Researcher Karen Sherman at the Group Health Cooperative in Seattle studied 101 adults suffering from chronic low back pain and randomly assigned them into 3 groups.  One group attended weekly yoga classes for 12 weeks, following a therapeutic yoga routine developed specifically for lower back pain. Participants were expected to also practice at home every day.  A second group attended a once a week program of stretching and strengthening exercises developed by a physical therapist with expected daily home practice.  The third group received a self-care book that included some stretches and relaxation exercises.  The yoga participants had less pain and were better able to go about their daily activities than people in either of the comparison groups.  Follow-up at three months showed the yoga practitioners continued to have less pain and better function and needed fewer pain medications.  

Reported in the International Journal of Yoga Therapy (2003), Kimberly Williams at the WVU School of Medicine compared effects of an adapted regimen of Iyengar yoga on patients with chronic low back pain to a group that received a weekly informational newsletter.  Forty-two of 66 subjects completed the study.  The yoga group attended 16 weekly classes.  Compared to control subjects, the yoga group experienced a 64% reduction in pain, a 77 % reduction in “functional disability” and a 25% improvement in perceived control over pain.  They also gained significantly in hip flexibility.  Those taking pain medication at the beginning of the study found 88% of the yoga group either reduced their dose or eliminated medication entirely as compared to 35% in the control group.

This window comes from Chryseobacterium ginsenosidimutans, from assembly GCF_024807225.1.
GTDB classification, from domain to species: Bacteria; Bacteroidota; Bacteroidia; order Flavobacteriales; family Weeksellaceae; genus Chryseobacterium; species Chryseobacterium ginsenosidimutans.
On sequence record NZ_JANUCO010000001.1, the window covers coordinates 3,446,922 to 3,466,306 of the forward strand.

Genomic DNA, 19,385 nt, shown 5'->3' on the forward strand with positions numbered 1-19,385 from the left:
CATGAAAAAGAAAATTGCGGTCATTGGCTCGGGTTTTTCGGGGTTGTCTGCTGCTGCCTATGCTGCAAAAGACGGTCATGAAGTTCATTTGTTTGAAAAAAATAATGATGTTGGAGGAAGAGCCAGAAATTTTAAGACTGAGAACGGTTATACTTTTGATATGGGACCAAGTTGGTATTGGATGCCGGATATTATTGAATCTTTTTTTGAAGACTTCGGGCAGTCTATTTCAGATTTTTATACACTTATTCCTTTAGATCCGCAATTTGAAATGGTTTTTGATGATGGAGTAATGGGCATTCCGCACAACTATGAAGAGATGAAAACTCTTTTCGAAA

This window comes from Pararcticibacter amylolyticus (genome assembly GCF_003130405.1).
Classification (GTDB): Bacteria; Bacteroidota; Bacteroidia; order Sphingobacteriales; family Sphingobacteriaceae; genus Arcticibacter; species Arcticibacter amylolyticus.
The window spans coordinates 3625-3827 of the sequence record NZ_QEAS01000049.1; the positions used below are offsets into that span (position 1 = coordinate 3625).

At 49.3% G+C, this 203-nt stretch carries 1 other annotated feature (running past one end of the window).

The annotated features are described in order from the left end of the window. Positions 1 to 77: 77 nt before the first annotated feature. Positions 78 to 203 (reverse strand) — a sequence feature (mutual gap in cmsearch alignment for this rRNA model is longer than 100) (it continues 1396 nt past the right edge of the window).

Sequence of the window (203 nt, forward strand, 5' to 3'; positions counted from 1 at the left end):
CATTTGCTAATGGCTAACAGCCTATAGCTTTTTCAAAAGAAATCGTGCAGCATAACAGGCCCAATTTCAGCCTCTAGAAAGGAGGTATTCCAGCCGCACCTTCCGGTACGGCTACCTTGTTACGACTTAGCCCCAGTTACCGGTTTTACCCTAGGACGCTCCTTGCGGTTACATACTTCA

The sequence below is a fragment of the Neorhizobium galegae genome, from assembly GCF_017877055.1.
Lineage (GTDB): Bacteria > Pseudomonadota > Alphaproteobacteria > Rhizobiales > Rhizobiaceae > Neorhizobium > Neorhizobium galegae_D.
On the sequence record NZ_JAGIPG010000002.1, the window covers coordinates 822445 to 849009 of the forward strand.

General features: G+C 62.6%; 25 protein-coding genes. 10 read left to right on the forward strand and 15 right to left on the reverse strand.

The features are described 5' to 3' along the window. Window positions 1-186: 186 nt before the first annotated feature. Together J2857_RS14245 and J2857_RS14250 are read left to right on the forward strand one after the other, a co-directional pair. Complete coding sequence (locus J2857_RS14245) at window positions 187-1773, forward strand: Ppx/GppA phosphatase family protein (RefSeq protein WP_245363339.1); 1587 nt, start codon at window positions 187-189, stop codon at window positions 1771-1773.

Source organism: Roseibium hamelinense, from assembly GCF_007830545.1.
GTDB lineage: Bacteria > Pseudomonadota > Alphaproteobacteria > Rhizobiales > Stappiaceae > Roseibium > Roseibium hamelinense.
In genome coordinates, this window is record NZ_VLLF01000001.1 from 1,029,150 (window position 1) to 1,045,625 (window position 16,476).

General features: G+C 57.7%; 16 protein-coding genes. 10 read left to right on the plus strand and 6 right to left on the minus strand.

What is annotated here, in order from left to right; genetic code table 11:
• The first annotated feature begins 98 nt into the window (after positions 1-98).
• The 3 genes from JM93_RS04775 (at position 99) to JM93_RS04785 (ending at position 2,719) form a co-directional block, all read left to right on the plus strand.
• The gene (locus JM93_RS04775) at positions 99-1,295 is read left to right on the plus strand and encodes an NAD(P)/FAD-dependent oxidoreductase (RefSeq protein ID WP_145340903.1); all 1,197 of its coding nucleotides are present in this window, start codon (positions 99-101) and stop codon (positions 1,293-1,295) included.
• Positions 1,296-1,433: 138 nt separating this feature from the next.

Elise Browning Miller has done extensive work with yoga and scoliosis.  Scoliosis is classified as either structural or function.  Structural is more serious than functional and develops as a result of unequal growth of the 2 sides of the vertebral bodies and usually appears during adolescence.   Functional scoliosis is more common and affects the muscular back.  It does not alter the body structurally and can result from poor posture or repeated unbalanced activity such as carrying heavy objects always on one side.  In yoga for scoliosis, the goal is to stretch muscles that have tightened and strengthen muscles that have become weak from asymmetrical imbalance.